Seventy-five years ago Sunday, three days after the first use of a nuclear weapon, the second occurred. There has not been a third in the subsequent 27,394 days. One of humanity’s remarkable achievements is this absence of something.

President Harry S. Truman, who ordered the bombings of Hiroshima and Nagasaki, did not learn about the existence of the Manhattan Project that developed the weapons until he became president upon the death of Franklin D. Roosevelt on April 12, 1945. The developers did not know until July 16, in the New Mexico desert, whether the weapon’s physics would work. Truman used the bombs to avoid invading Japan. His decision, following the bitter-end Japanese fanaticism on Iwo Jima and Okinawa, was a moral and successful wager on economizing violence.

In the decision’s immediate aftermath, however, little was known of the scale and nature of the violence, and for a while the U.S. government wanted to prevent knowledge. When reports said the Hiroshima bomb was equivalent to more than 20,000 tons of TNT, a young reporter stationed in Europe, named Walter Cronkite, assumed this was a typo, which he changed to 20 tons. “It was just the same as getting a bigger gun than the other fellow had to win a war,” said Truman, adding, “Nothing else but an artillery weapon.”

Except this one melted eyes in their sockets. Radiation sickness — the bomb’s lethality long after detonation: uncontrollable vomiting, diarrhea, bleeding gums, wounds that would not heal, disappearing white blood cells, fevers reaching 106 degrees — had been denied, then minimized. Army Lt. Gen. Leslie Groves, head of the Manhattan Project, first dismissed Japanese reports of lethal radioactive effects as “pure propaganda,” then told a Senate committee that radiation poisoning “is a very pleasant way to die.” In May 1946, however, John Hersey arrived in Hiroshima.

One of his earlier New Yorker stories had concerned the sinking of a PT boat commanded by a young sailor named John F. Kennedy. Two years later, another story began:

“At exactly fifteen minutes past eight in the morning, on August 6, 1945, Japanese time, at the moment when the atomic bomb flashed above Hiroshima, Miss Toshiko Sasaki, a clerk in the personnel department of the East Asia Tin Works, had just sat down at her place in the plant office and was turning her head to speak to the girl at the next desk.”

What followed was, Lesley M.M. Blume says, “one of the most important works of journalism ever created,” 30,000 words that filled the entire August 31 issue of the New Yorker and became the book “Hiroshima,” which has not since been out of print. Blume’s new book about the making of Hersey’s essay, “Fallout: The Hiroshima Cover-up and the Reporter Who Revealed It to the World,” argues that by defeating Gen. Douglas MacArthur’s censorship regime in Japan, Hersey compelled Washington to surmount its reticence, born of queasiness, about the bombings. Even Groves registered few, if any, objections to the essay.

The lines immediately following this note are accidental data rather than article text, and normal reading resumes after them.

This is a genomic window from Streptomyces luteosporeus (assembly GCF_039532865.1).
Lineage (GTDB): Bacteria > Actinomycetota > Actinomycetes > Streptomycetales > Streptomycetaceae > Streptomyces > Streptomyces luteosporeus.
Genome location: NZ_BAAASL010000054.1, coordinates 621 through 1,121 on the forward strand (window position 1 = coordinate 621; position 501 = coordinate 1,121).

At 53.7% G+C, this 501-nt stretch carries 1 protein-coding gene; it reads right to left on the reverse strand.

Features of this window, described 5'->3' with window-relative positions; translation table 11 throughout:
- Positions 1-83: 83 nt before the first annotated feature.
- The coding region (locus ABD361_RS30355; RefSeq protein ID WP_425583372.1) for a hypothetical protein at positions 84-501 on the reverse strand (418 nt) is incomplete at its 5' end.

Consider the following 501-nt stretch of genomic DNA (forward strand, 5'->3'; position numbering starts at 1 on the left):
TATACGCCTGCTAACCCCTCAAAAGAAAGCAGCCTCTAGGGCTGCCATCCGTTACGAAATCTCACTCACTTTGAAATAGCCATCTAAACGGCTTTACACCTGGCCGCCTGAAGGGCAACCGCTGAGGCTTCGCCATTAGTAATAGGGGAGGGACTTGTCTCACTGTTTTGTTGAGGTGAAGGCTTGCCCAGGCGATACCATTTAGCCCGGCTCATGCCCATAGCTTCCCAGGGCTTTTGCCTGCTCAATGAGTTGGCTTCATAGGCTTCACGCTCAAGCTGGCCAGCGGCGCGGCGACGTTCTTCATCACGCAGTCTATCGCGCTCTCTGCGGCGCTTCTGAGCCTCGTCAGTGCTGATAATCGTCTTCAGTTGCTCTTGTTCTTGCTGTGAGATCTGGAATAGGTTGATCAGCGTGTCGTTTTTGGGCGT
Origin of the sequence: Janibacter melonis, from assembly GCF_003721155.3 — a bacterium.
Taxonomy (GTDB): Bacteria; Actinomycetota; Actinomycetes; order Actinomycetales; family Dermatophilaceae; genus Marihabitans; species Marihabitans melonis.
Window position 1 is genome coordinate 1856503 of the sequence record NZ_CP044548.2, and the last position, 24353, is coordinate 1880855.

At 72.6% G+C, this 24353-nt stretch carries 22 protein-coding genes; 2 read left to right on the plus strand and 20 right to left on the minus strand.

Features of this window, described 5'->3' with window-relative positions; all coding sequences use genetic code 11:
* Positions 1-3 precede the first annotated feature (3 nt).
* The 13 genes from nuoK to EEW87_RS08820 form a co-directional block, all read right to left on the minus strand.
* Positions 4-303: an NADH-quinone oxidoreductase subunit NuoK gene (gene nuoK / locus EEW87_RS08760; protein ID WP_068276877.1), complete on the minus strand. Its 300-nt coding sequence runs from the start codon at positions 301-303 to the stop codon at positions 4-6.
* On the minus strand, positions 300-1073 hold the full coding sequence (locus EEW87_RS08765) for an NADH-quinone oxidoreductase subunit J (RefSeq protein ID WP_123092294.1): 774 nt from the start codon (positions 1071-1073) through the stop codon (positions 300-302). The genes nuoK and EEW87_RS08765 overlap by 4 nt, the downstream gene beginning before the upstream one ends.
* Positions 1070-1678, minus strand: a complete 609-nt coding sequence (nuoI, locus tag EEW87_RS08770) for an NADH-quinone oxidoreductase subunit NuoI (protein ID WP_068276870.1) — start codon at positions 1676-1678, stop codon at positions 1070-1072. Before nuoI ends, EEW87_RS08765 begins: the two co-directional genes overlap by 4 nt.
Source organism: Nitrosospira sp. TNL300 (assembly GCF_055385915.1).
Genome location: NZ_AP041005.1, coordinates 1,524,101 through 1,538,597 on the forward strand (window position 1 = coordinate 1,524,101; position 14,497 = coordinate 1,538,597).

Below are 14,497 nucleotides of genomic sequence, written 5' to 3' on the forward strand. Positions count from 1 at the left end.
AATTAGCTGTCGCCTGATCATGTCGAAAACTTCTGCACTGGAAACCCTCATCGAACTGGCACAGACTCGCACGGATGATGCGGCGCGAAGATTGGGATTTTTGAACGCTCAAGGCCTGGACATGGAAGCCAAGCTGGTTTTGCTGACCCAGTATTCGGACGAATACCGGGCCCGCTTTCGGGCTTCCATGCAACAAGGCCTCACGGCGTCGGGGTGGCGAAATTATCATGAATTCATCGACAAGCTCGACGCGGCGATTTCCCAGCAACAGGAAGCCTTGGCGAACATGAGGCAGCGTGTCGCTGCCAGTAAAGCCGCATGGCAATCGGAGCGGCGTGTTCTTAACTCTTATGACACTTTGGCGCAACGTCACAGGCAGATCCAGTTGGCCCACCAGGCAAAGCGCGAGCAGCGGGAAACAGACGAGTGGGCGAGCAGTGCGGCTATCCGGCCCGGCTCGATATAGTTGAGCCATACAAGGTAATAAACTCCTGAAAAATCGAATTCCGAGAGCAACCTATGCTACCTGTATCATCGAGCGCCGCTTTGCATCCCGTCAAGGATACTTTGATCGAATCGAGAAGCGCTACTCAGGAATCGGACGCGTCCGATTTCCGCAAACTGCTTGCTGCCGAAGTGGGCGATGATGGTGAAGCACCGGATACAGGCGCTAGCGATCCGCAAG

After the war had killed perhaps 60 million combatants and civilians, and after the Holocaust’s industrialized murder, people experienced what Blume calls “atrocity exhaustion.” Nevertheless, Hersey’s unsparing journalism, Blume argues, made impossible any further discussion of the bomb as a conventional weapon, and his understated, matter-of-fact presentation of horrific facts facilitated the implementation of deterrence, which has been successful. So far.

Hersey could not, however, immunize his nation from some subsequent follies when nuclear weapons became entangled in interservice parochialism and rivalries. Fred Kaplan’s jaw-dropping 2020 book “The Bomb: Presidents, Generals, and the Secret History of Nuclear War” reports that a Navy commander once minimized the military effectiveness of nuclear weapons — the Air Force had custody of them — by testifying “that you could stand at one end of Washington National Airport, set off an atom bomb on the other end, and walk away ‘without serious injury.’ ” The Air Force, exuberantly multiplying potential Soviet targets to match the expanding U.S. nuclear arsenal, assigned 17 nuclear weapons to a Soviet base inside the Arctic Circle, where Soviet planes would land after bombing U.S. sites. U.S. nuclear weapons were allocated not just to Soviet tanks but also to the factory that produced them, the steel mill that supplied the factory, the ore-processing facility that supplied the mill, and the ore mine.

The human capacity for such lunacy suggests that people are too optimistic when they say that the vast majority of human beings who will ever live have not yet lived. If true, this will require an endless supply of the skill, leavened by luck, that has gotten humanity through its most recent 27,394 days.

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